One of the most popular projects involving Infrared remote control, is to use an Arduino to control an Air conditioner (AC) system. However, AC signals are usually very long and take up a lot of SRAM on a standard Arduino. Experienced users will go about reverse engineering the AC protocol to make the sketch fit within the 2K Bytes of SRAM. Many hobbyists will struggle, even with the help of tools like AnalysIR to guide them. In this post we cover sending long AC Signals from Flash with IRremote. IRremote (along with IRLib) is a popular open-source library for sending and receiving IR remote control signals with Arduino. The demo code covered in this sketch extends our previous sendRAW example by demonstrating how to store many long AC signals in Flash with little or no SRAM overhead.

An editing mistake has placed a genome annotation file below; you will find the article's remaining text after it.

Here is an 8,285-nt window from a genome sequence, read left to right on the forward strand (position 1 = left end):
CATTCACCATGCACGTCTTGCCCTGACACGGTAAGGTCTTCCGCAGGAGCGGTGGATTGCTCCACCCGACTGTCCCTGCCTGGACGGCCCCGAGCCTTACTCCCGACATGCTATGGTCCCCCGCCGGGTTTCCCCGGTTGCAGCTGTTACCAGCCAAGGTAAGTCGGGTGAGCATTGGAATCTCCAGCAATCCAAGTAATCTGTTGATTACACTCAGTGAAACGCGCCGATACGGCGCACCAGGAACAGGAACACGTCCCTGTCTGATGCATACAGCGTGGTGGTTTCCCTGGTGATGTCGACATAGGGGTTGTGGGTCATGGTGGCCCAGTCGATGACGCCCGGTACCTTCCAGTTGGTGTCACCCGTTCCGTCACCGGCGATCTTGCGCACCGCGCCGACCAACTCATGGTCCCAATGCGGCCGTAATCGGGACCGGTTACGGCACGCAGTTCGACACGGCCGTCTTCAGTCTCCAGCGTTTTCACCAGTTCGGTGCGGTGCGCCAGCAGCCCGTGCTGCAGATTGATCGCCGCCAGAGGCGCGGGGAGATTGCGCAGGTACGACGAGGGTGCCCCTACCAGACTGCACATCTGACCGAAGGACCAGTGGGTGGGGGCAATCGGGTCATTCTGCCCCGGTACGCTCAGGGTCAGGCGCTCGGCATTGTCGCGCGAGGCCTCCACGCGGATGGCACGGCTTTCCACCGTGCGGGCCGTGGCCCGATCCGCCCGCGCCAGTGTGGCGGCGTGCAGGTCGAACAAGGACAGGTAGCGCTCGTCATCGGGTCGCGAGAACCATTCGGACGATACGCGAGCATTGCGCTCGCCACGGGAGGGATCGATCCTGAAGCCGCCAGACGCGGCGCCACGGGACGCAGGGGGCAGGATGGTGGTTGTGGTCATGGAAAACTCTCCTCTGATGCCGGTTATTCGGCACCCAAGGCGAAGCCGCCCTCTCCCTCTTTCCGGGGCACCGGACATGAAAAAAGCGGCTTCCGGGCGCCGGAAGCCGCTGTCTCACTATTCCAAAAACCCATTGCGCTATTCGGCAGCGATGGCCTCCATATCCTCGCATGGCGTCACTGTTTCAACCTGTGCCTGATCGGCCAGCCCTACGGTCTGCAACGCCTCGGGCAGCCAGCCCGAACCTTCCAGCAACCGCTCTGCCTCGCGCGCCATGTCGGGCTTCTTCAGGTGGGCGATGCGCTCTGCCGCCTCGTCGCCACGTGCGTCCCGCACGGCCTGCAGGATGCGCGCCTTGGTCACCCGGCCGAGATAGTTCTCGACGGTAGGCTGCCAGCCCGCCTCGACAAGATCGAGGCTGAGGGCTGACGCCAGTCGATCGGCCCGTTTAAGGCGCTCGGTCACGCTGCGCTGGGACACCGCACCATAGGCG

The fifth member of our MakeIR series of devices & kits is the A.IR Shield. This shield works out of the box with AnalysIR and is essentially plug & play , with additional prototyping options. The shield comes attached to an Arduino nano compatible device (clone). Although designed specifically for AnalysIR, users can also upload IRremote, IRLib or any Arduino sketches that run on the Nano. A.IR shield is built with only the highest quality IR components available and boasts dual Infrared emitters with configurable IR Power.
We have provided a link below to the preliminary product data sheet and would welcome feedback on additional, nice to have or missing features, if any. Please read the data sheet for a more detailed description of the A.IR shield. Continue reading Preview: A.IR Shield, a high-end Infrared Shield for AnalysIR, IRremote & IRLib